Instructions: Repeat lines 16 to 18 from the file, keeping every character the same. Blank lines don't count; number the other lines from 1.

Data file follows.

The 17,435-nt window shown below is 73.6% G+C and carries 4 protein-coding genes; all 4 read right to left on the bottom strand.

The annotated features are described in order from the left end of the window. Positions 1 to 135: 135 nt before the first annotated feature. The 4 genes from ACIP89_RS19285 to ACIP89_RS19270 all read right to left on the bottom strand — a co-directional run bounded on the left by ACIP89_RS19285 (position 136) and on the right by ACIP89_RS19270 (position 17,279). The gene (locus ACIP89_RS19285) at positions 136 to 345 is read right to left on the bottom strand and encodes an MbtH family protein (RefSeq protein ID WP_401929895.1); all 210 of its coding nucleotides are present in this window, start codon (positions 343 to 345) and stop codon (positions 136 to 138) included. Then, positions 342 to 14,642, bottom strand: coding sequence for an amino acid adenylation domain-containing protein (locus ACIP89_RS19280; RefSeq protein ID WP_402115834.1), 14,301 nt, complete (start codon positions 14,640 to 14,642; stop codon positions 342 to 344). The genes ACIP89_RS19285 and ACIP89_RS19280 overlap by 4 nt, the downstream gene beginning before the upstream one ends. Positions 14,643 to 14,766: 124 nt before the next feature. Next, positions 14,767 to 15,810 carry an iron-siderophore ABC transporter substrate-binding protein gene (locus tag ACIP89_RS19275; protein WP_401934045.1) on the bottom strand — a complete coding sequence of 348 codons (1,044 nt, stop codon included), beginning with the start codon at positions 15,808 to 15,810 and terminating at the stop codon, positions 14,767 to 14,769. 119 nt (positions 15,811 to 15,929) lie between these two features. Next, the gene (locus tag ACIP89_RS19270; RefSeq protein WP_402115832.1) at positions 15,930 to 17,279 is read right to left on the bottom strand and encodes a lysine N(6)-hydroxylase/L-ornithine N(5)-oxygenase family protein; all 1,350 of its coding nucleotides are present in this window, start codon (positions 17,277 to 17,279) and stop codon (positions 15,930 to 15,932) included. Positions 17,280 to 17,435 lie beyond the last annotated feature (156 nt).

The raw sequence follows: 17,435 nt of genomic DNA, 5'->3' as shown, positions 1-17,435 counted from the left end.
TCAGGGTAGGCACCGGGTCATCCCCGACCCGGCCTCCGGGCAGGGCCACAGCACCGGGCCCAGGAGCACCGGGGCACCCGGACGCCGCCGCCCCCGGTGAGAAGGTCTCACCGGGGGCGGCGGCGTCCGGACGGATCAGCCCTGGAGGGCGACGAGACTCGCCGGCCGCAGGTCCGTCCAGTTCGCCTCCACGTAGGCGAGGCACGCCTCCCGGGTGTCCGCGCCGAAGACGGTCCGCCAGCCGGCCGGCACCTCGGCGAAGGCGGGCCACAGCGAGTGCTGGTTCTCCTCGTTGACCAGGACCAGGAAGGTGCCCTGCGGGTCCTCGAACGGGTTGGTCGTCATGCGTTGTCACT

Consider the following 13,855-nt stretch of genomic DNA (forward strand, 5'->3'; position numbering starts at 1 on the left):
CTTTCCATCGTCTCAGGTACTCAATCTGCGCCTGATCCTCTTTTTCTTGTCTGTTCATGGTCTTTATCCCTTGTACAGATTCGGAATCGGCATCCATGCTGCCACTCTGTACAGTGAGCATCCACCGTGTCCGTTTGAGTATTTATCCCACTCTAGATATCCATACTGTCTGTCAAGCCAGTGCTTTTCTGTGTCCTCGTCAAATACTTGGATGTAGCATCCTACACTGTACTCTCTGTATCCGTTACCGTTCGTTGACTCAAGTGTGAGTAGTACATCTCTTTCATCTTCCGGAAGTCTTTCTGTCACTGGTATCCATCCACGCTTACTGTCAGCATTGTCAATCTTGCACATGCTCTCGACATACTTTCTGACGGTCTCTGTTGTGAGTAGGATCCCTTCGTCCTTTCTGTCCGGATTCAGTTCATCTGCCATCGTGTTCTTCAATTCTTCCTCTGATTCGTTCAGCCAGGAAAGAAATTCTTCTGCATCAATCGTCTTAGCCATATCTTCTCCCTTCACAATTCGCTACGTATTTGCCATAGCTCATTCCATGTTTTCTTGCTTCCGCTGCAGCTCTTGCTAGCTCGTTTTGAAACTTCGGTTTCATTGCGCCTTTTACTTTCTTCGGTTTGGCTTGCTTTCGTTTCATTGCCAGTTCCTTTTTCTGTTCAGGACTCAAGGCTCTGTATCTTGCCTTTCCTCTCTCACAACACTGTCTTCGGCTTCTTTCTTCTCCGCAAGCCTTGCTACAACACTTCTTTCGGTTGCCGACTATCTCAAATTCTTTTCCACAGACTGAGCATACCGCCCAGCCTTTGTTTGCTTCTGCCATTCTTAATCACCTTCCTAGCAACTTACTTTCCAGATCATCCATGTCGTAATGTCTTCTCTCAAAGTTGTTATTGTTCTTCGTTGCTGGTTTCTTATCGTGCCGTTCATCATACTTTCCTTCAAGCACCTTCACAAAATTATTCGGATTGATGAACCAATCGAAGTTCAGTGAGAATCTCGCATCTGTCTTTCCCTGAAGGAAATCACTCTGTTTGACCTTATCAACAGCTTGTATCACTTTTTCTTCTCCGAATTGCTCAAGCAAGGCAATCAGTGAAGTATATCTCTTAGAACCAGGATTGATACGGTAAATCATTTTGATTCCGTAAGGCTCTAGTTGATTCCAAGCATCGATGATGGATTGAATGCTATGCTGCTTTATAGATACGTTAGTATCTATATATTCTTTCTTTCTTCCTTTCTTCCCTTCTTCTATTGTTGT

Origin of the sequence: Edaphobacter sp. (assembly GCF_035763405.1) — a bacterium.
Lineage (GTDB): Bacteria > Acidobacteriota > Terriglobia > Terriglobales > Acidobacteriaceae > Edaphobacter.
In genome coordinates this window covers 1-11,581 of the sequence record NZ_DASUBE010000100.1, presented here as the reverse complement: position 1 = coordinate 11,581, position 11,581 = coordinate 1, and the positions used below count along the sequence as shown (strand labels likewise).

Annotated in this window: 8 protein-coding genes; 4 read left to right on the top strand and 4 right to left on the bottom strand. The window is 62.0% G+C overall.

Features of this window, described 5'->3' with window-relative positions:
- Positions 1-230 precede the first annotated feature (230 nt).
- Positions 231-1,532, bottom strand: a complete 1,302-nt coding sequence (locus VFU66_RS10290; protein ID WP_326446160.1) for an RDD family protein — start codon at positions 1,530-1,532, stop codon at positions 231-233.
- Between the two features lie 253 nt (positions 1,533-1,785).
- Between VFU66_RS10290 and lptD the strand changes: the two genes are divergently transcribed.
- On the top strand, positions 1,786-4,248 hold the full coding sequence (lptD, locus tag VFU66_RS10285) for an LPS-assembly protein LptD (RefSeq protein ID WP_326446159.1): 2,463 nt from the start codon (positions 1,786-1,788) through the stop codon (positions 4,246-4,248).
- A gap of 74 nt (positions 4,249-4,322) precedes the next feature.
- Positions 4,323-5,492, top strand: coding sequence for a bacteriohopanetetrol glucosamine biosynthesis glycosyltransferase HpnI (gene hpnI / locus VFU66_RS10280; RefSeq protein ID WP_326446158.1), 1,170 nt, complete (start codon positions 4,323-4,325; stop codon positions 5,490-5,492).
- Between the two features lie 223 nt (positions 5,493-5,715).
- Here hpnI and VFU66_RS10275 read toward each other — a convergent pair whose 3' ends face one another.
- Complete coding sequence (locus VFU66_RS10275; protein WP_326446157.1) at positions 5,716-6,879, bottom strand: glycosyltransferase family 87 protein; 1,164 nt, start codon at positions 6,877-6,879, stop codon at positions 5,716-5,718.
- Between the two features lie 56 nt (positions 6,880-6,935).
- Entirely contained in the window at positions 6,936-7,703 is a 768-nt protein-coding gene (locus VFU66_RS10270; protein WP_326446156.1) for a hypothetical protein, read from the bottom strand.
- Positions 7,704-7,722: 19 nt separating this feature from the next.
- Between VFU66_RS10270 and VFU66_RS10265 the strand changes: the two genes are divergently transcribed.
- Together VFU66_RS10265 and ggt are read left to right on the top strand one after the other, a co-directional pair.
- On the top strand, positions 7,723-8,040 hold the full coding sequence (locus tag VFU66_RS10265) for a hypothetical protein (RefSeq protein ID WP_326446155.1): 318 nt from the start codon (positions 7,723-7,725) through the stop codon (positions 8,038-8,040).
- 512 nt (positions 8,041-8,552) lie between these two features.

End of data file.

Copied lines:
- On the top strand, positions 1,786-4,248 hold the full coding sequence (lptD, locus tag VFU66_RS10285) for an LPS-assembly protein LptD (RefSeq protein ID WP_326446159.1): 2,463 nt from the start codon (positions 1,786-1,788) through the stop codon (positions 4,246-4,248).
- A gap of 74 nt (positions 4,249-4,322) precedes the next feature.
- Positions 4,323-5,492, top strand: coding sequence for a bacteriohopanetetrol glucosamine biosynthesis glycosyltransferase HpnI (gene hpnI / locus VFU66_RS10280; RefSeq protein ID WP_326446158.1), 1,170 nt, complete (start codon positions 4,323-4,325; stop codon positions 5,490-5,492).